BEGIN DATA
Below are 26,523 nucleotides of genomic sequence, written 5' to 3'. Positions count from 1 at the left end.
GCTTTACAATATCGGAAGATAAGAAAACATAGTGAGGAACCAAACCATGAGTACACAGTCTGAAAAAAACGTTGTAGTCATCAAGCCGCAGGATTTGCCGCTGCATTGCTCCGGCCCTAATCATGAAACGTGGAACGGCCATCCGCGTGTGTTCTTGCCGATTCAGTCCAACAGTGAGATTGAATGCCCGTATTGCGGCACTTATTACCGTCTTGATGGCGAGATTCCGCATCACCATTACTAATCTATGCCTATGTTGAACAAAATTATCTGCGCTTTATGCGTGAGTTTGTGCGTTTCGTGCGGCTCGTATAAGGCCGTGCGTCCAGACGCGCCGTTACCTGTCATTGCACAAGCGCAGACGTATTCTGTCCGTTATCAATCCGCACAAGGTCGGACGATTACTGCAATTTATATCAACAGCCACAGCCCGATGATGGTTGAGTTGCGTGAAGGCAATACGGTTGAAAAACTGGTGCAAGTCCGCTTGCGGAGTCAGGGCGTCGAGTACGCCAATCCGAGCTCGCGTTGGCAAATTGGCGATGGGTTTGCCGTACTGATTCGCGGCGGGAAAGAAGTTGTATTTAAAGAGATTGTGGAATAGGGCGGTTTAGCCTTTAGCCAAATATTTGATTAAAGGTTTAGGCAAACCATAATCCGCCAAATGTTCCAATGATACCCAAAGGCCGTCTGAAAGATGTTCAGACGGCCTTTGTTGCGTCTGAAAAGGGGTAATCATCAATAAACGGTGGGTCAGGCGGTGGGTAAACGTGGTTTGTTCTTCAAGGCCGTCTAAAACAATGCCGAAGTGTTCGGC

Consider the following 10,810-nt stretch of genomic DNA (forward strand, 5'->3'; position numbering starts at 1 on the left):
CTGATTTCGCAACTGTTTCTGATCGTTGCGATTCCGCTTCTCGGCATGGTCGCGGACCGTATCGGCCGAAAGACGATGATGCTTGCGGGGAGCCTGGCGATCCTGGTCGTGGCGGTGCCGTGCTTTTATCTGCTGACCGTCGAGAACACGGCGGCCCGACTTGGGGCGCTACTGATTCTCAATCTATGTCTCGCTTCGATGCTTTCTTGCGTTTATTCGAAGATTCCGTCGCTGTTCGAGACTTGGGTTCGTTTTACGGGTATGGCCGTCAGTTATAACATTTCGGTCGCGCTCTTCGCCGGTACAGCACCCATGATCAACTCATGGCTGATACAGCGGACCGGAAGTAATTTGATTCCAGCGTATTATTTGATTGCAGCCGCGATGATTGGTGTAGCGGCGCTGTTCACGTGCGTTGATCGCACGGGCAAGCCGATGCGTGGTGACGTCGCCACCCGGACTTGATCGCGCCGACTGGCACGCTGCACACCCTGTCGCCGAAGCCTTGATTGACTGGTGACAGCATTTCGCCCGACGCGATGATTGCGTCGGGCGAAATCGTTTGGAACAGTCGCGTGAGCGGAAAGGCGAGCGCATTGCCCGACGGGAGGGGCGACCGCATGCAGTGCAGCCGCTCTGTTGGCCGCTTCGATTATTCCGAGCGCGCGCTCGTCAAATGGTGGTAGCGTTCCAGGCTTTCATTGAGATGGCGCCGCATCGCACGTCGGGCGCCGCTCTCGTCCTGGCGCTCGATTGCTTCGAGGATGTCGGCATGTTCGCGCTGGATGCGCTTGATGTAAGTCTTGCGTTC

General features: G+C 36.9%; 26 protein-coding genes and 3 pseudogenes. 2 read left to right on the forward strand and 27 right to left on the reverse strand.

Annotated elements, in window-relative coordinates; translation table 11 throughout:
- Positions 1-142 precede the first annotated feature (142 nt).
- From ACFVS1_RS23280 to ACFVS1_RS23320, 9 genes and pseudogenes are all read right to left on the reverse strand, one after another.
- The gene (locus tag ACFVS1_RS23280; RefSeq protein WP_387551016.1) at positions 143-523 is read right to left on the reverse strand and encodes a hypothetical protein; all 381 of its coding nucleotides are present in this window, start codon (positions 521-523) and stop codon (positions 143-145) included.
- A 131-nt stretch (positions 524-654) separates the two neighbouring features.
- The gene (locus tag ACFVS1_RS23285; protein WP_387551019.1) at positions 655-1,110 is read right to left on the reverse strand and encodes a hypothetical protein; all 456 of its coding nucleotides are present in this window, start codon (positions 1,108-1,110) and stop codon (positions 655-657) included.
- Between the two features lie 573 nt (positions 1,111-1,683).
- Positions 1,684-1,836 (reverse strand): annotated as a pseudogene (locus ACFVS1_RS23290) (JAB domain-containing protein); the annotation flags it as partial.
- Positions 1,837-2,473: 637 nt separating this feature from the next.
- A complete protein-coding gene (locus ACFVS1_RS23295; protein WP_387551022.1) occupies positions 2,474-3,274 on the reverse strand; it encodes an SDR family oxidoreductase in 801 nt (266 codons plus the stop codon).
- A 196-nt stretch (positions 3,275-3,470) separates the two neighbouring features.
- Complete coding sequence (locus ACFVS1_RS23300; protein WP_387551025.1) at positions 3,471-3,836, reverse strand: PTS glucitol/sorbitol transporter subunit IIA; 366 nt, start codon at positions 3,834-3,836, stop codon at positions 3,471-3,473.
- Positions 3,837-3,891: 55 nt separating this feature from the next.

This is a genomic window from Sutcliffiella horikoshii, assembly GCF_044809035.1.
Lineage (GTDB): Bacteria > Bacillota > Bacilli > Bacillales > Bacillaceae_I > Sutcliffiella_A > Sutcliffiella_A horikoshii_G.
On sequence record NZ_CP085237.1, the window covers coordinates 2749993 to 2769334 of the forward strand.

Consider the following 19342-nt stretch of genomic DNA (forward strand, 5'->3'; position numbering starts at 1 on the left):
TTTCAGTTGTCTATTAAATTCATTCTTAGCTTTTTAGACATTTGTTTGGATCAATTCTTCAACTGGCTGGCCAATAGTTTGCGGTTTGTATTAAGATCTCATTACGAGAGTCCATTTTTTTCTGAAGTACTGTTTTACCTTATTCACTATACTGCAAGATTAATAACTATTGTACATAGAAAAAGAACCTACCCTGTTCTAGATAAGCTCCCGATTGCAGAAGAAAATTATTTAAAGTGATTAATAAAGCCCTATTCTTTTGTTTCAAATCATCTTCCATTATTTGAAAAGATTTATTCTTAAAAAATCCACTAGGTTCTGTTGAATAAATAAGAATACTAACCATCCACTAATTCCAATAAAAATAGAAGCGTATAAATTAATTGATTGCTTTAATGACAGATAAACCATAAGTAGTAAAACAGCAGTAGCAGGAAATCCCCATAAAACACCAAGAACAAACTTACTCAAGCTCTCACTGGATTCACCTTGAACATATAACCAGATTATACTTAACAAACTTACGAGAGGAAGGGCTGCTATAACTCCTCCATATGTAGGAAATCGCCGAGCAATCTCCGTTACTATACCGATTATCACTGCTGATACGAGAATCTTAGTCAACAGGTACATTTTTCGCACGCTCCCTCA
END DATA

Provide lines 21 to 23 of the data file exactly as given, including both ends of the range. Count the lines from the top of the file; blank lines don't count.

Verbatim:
On sequence record NZ_CP085237.1, the window covers coordinates 2749993 to 2769334 of the forward strand.

Consider the following 19342-nt stretch of genomic DNA (forward strand, 5'->3'; position numbering starts at 1 on the left):
TTTCAGTTGTCTATTAAATTCATTCTTAGCTTTTTAGACATTTGTTTGGATCAATTCTTCAACTGGCTGGCCAATAGTTTGCGGTTTGTATTAAGATCTCATTACGAGAGTCCATTTTTTTCTGAAGTACTGTTTTACCTTATTCACTATACTGCAAGATTAATAACTATTGTACATAGAAAAAGAACCTACCCTGTTCTAGATAAGCTCCCGATTGCAGAAGAAAATTATTTAAAGTGATTAATAAAGCCCTATTCTTTTGTTTCAAATCATCTTCCATTATTTGAAAAGATTTATTCTTAAAAAATCCACTAGGTTCTGTTGAATAAATAAGAATACTAACCATCCACTAATTCCAATAAAAATAGAAGCGTATAAATTAATTGATTGCTTTAATGACAGATAAACCATAAGTAGTAAAACAGCAGTAGCAGGAAATCCCCATAAAACACCAAGAACAAACTTACTCAAGCTCTCACTGGATTCACCTTGAACATATAACCAGATTATACTTAACAAACTTACGAGAGGAAGGGCTGCTATAACTCCTCCATATGTAGGAAATCGCCGAGCAATCTCCGTTACTATACCGATTATCACTGCTGATACGAGAATCTTAGTCAACAGGTACATTTTTCGCACGCTCCCTCA